6. Not understanding unsecured debt. Unsecured debt, for most people, means consumer credit card debt. In most cases, if you incurred the debt during the marriage, it's a shared liability no matter which spouse used the credit card. When you settle your divorce, you'll divide responsibility for those debts-but don't make the mistake of thinking the credit card companies care what your settlement says. They can still come after both of you for payment. The best practice is to pay off all the debts before the divorce becomes final, if possible.
7. Not evaluating the defined benefit pension plan correctly. A defined benefit plan means a true pension plan, one that the employee was required to pay into and that the company also funded. (It's different from a defined contribution plan such as a 401(k).) The defined benefit plan pays a monthly income at retirement, and is under the control of the employer. Even though a defined benefit plan won't start paying monthly income until the employee retires, that plan does have value today, and the non-employee spouse is entitled to a share of that present value. You need an actuary to make those calculations in most cases-and it's worth spending the money to get an accurate valuation, which will allow you to work toward a fair settlement.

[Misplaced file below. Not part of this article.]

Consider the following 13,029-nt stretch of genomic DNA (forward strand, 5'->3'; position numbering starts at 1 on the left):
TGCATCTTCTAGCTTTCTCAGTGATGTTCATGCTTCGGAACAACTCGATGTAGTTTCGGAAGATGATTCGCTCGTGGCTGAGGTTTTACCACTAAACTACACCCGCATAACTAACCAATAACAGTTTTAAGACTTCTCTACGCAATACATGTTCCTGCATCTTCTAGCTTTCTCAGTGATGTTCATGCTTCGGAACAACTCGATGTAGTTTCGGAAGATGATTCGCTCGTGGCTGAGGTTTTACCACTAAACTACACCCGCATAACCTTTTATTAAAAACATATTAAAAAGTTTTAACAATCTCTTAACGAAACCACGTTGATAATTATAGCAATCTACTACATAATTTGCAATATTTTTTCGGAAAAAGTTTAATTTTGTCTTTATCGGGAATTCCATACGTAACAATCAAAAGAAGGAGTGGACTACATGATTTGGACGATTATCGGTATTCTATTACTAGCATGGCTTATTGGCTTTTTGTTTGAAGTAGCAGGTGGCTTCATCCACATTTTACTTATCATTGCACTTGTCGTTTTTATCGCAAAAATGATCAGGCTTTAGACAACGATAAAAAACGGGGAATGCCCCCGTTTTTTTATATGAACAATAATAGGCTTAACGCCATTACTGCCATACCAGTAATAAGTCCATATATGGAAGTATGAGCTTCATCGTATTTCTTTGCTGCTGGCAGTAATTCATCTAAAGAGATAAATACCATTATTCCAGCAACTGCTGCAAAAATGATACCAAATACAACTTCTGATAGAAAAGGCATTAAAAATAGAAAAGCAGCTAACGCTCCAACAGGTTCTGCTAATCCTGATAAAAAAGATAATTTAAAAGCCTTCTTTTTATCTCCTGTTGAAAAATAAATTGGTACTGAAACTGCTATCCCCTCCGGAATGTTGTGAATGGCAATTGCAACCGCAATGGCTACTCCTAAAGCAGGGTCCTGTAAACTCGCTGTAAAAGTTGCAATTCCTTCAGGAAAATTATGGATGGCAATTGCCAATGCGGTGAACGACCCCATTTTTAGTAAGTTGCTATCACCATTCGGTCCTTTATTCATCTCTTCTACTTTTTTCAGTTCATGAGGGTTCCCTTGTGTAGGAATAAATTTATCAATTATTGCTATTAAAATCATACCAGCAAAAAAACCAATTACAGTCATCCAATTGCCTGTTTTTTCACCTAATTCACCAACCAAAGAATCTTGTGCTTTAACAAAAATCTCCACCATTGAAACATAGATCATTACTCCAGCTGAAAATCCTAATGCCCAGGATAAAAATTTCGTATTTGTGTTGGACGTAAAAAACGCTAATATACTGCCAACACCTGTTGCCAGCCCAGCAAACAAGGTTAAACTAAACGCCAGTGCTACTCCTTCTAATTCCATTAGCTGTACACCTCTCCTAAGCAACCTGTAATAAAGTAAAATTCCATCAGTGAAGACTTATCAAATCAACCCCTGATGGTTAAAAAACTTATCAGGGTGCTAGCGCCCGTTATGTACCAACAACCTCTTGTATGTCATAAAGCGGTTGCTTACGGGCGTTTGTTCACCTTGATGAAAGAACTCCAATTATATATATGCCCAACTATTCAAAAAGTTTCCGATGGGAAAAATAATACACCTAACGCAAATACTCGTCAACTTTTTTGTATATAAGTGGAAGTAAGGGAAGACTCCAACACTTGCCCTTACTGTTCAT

8. Not following through with a Qualified Domestic Relations Order (QDRO). The Qualified Domestic Relations Order (QDRO) is a legal document that sets out the details of the pension division and orders the plan administrator to pay part of the pension to the non-employee spouse. Even though it may be many years before the pension is payable, it's crucial that you get the QDRO in place as part of the divorce, or you may lose important pension rights.
9. Using unrealistic assumptions about inflation and investment returns. If your future ex-spouse is trying to convince you to settle for a certain investment because "it's going to grow at 30% per year," you might want to get a professional opinion. That great investment may not be so great. Likewise, be realistic about your future living expenses. Not taking inflation into account will grossly underestimate your future needs. You could find yourself in a situation where your quality of life drops year after year.
10. Failing to ask, "How do I know that I will be financially secure after my divorce?" before signing the divorce papers. If you look only at the immediate task of splitting assets and obtaining alimony and child support, without understanding how things might look in five, 10, or 20 years, you are doing yourself a great disservice. Planning for the future is the key; if you're not good at that, hire a financial planner and get some help. You need to focus not only on your immediate and short-term needs, but your long-term financial security. Remember, once the papers are signed, the settlement is done and you're on your own.